The Never Trump cabal can now claim total victory. Unsuccessful at preventing Trump from winning the nomination or the general election, they have instead co-opted his presidency for their own policies and programs.
With the nomination of John Bolton, Never Trump interventionists have installed one of the unrepentant architects of the catastrophic Iraq War to head the National Security Council.
In recent months, ignoring and rejecting his own party’s convention platform, Trump has agreed to send lethal weapons to Ukraine. Besides accelerating the deaths of Ukrainians and ethnic Russians while laying waste to the civilian population of the Donbas, what advantage to the people of the United States does this military escalation provide?
Last summer, in one of the strangest speeches in American history, President Trump announced he would surge troop levels in Afghanistan—and then in the same breath admitted it was a mistake and something he didn’t really want to do. That should show the conflict here: Trump’s instincts versus the establishment sorts around him.
Never Trumpers are not so secretly celebrating. They got the president they thought they didn’t want. And now, pretending they still don’t want him, they can hardly believe their good fortune.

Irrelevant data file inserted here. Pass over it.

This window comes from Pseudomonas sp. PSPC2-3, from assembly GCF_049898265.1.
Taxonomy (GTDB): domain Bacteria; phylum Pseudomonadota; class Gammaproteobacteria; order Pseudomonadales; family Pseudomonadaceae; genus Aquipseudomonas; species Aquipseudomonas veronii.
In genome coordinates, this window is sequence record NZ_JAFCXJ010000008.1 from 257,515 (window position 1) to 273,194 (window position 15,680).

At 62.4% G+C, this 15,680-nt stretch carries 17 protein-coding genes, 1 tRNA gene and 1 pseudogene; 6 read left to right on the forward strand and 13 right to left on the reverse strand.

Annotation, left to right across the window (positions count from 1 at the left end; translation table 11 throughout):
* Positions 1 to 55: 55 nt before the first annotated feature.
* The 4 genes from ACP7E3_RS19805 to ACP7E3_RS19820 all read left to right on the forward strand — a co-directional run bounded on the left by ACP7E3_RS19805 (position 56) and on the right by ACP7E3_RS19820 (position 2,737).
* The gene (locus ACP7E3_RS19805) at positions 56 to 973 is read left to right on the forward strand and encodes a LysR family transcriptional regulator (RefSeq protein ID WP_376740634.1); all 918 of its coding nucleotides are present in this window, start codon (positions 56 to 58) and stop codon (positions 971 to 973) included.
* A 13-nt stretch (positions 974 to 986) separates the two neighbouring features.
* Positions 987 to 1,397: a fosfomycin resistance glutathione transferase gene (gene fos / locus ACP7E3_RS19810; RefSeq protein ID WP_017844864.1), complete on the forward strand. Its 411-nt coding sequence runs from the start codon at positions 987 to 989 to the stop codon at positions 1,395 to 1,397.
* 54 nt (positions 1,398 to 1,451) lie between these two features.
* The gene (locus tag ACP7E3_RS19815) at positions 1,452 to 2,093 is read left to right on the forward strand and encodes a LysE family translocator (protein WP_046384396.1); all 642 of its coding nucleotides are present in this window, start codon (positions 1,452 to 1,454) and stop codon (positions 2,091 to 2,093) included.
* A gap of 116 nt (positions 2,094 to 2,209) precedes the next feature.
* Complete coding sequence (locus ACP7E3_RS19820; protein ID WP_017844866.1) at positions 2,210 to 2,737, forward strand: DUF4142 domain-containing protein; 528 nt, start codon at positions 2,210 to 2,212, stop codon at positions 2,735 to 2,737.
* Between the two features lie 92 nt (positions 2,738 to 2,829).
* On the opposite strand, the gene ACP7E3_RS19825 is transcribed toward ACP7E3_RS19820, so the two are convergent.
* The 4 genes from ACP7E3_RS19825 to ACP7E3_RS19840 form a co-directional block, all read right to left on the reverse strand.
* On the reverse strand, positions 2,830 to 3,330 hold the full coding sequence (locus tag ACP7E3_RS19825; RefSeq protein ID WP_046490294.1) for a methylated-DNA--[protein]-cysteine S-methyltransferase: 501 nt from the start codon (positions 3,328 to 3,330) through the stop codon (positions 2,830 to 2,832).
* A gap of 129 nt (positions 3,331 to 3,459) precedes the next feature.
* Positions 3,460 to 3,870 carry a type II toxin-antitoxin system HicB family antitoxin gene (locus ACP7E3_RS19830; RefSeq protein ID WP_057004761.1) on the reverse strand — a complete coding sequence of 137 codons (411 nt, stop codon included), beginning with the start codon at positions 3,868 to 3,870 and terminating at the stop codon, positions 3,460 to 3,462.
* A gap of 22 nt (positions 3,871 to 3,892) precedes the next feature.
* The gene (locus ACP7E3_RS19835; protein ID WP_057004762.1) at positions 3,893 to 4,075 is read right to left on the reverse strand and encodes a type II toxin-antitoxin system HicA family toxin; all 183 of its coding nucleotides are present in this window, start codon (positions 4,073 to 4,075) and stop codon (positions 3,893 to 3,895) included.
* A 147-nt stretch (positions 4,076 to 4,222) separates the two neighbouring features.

Achieving their foreign policy goals is just the icing on the cake. They also got the president to implement the entire Wall Street agenda: lowering taxes on the super rich; advancing huge subsidies to the medical insurance industry; keeping the Export-Import Bank funded; re-authorizing the ivory trade; shrinking the size of national monuments so that multi-national corporations can turn our wilderness areas into strip mines and clear-cut wastelands.
Then, just this week, in a reckless act of generational theft, Trump endorsed the second biggest budget in U.S. history, caving in to every demand and desire of the UniParty and the K Street lobbyists whom they serve.
In the 18th century, the cry went “Millions for defense, but not one penny for tribute!” Trump’s cry is “Billions for defense, but not one penny for a wall!”
Trump justifies his signature on the omnibus bill by claiming it was necessary for national security. But that claim rings hollow when comparatively little is allocated for the protection of America’s own borders and the defense of its homeland. Americans intuitively know that the real danger to their safety is not along the Pakistan-Afghanistan border; it’s along the U.S.-Mexico border. But Trump’s own laudable instincts have been neutered by the globalist, interventionist generals and policy wonks who now populate powerful positions at the White House and the departments of State and Defense.